Secondary metabolites are important factors for interactions between bacteria and other organisms. Pseudomonas chlororaphis PCL1391 produces the antifungal secondary metabolite phenazine-1-carboxamide (PCN) that inhibits growth of Fusarium oxysporum f. sp. radius lycopersici the causative agent of tomato foot and root rot. Our previous work unraveled a cascade of genes regulating the PCN biosynthesis operon, phzABCDEFGH. Via a genetic screen, we identify in this study a novel TetR/AcrR regulator, named Pip (phenazine inducing protein), which is essential for PCN biosynthesis. A combination of a phenotypical characterization of a pip mutant, in trans complementation assays of various mutant strains, and electrophoretic mobility shift assays identified Pip as the fifth DNA-binding protein so far involved in regulation of PCN biosynthesis. In this regulatory pathway, Pip is positioned downstream of PsrA (Pseudomonas sigma factor regulator) and the stationary-phase sigma factor RpoS, while it is upstream of the quorum-sensing system PhzI/PhzR. These findings provide further evidence that the path leading to the expression of secondary metabolism gene clusters in Pseudomonas species is highly complex. [less ▲]

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See detailRole of disulfide bridges in the activity and stability of a cold-active alpha-amylase
Siddiqui, K. S.; Poljak, A.; Guilhaus, M. et al

in Journal of Bacteriology (2005), 187(17), 6206-6212

The cold-adapted alpha-amylase from Pseudoalteromonas haloplanktis unfolds reversibly and cooperatively according to a two-state mechanism at 30 degrees C and unfolds reversibly and sequentially with two ... [more ▼]

The cold-adapted alpha-amylase from Pseudoalteromonas haloplanktis unfolds reversibly and cooperatively according to a two-state mechanism at 30 degrees C and unfolds reversibly and sequentially with two transitions at temperatures below 12 degrees C. To examine the role of the four disulfide bridges in activity and conformational stability of the enzyme, the eight cysteine residues were reduced with beta-mercaptoethanol or chemically modified using iodoacetamide or iodoacetic acid. Matrix-assisted laser desorption-time of flight mass spectrometry analysis confirmed that all of the cysteines were modified. The iodoacetamide-modified enzyme reversibly folded/unfolded and retained approximately one-third of its activity. Removal of all disulfide bonds resulted in stabilization of the least stable region of the enzyme (including the active site), with a concomitant decrease in activity (increase in activation enthalpy). Disulfide bond removal had a greater impact on enzyme activity than on stability (particularly the active-site region). The functional role of the disulfide bridges appears to be to prevent the active site from developing ionic interactions. Overall, the study demonstrated that none of the four disulfide bonds are important in stabilizing the native structure of enzyme, and instead, they appear to promote a localized destabilization to preserve activity. [less ▲]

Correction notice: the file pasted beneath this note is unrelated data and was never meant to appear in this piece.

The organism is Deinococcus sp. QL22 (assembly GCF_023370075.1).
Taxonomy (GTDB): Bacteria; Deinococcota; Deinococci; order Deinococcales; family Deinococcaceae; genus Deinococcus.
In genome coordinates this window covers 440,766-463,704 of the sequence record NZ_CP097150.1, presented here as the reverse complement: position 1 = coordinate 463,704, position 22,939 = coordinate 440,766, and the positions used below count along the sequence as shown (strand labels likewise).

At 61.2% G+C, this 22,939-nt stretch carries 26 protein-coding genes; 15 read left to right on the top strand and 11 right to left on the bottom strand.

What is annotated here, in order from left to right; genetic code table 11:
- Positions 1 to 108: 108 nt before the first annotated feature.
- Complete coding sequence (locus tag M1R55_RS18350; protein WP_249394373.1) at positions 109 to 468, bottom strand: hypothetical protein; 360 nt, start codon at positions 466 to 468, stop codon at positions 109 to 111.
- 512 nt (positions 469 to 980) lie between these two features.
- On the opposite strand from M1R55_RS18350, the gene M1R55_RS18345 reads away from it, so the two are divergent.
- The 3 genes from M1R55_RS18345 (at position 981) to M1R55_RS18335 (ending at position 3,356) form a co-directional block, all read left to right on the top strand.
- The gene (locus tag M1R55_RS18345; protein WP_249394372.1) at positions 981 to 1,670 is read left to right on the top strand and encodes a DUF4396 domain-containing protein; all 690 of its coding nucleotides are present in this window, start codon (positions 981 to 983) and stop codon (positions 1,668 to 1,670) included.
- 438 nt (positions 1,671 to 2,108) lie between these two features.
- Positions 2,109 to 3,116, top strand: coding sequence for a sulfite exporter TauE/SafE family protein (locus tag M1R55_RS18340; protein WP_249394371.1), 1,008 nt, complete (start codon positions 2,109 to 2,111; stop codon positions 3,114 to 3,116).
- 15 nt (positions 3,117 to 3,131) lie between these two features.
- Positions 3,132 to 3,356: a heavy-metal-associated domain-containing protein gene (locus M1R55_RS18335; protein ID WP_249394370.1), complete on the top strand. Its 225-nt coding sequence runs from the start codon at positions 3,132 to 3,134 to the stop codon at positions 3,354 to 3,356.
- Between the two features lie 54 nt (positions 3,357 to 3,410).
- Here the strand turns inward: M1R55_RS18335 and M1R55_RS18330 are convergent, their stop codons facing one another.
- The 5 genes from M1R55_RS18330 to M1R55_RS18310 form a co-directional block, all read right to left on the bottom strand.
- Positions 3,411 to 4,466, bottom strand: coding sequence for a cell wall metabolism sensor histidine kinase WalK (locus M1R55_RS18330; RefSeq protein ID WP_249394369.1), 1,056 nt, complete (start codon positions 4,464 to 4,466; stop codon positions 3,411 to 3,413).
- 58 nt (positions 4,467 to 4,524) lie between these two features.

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See detailThe active site is the least stable structure in the unfolding pathway of a multidomain cold-adapted alpha-amylase
Siddiqui, K. S.; Feller, Georges ULg; D'Amico, Salvino ULg et al

in Journal of Bacteriology (2005), 187(17), 6197-6205

The cold-active alpha-amylase from the Antarctic bacterium Pseudoalteromonas haloplanktis (AHA) is the largest known multidomain enzyme that displays reversible thermal unfolding (around 30 degrees C ... [more ▼]

The cold-active alpha-amylase from the Antarctic bacterium Pseudoalteromonas haloplanktis (AHA) is the largest known multidomain enzyme that displays reversible thermal unfolding (around 30 degrees C) according to a two-state mechanism. Transverse urea gradient gel electrophoresis (TUG-GE) from 0 to 6.64 M was performed under various conditions of temperature (3 degrees C to 70 degrees C) and pH (7.5 to 10.4) in the absence or presence of Ca2+ and/or Tris (competitive inhibitor) to identify possible low-stability domains. Contrary to previous observations by strict thermal unfolding, two transitions were found at low temperature (12 degrees C). Within the duration of the TUG-GE, the structures undergoing the first transition showed slow interconversions between different conformations. By comparing the properties of the native enzyme and the N12R mutant, the active site was shown to be part of the least stable structure in the enzyme. The stability data supported a model of cooperative unfolding of structures forming the active site and independent unfolding of the other more stable protein domains. In light of these findings for AHA, it will be valuable to determine if active-site instability is a general feature of heat-labile enzymes from psychrophiles. Interestingly, the enzyme was also found to refold and rapidly regain activity after being heated at 70 degrees C for 1 h in 6.5 M urea. The study has identified. fundamental new properties of AHA and extended our understanding of structure/stability relationships of cold-adapted enzymes. [less ▲]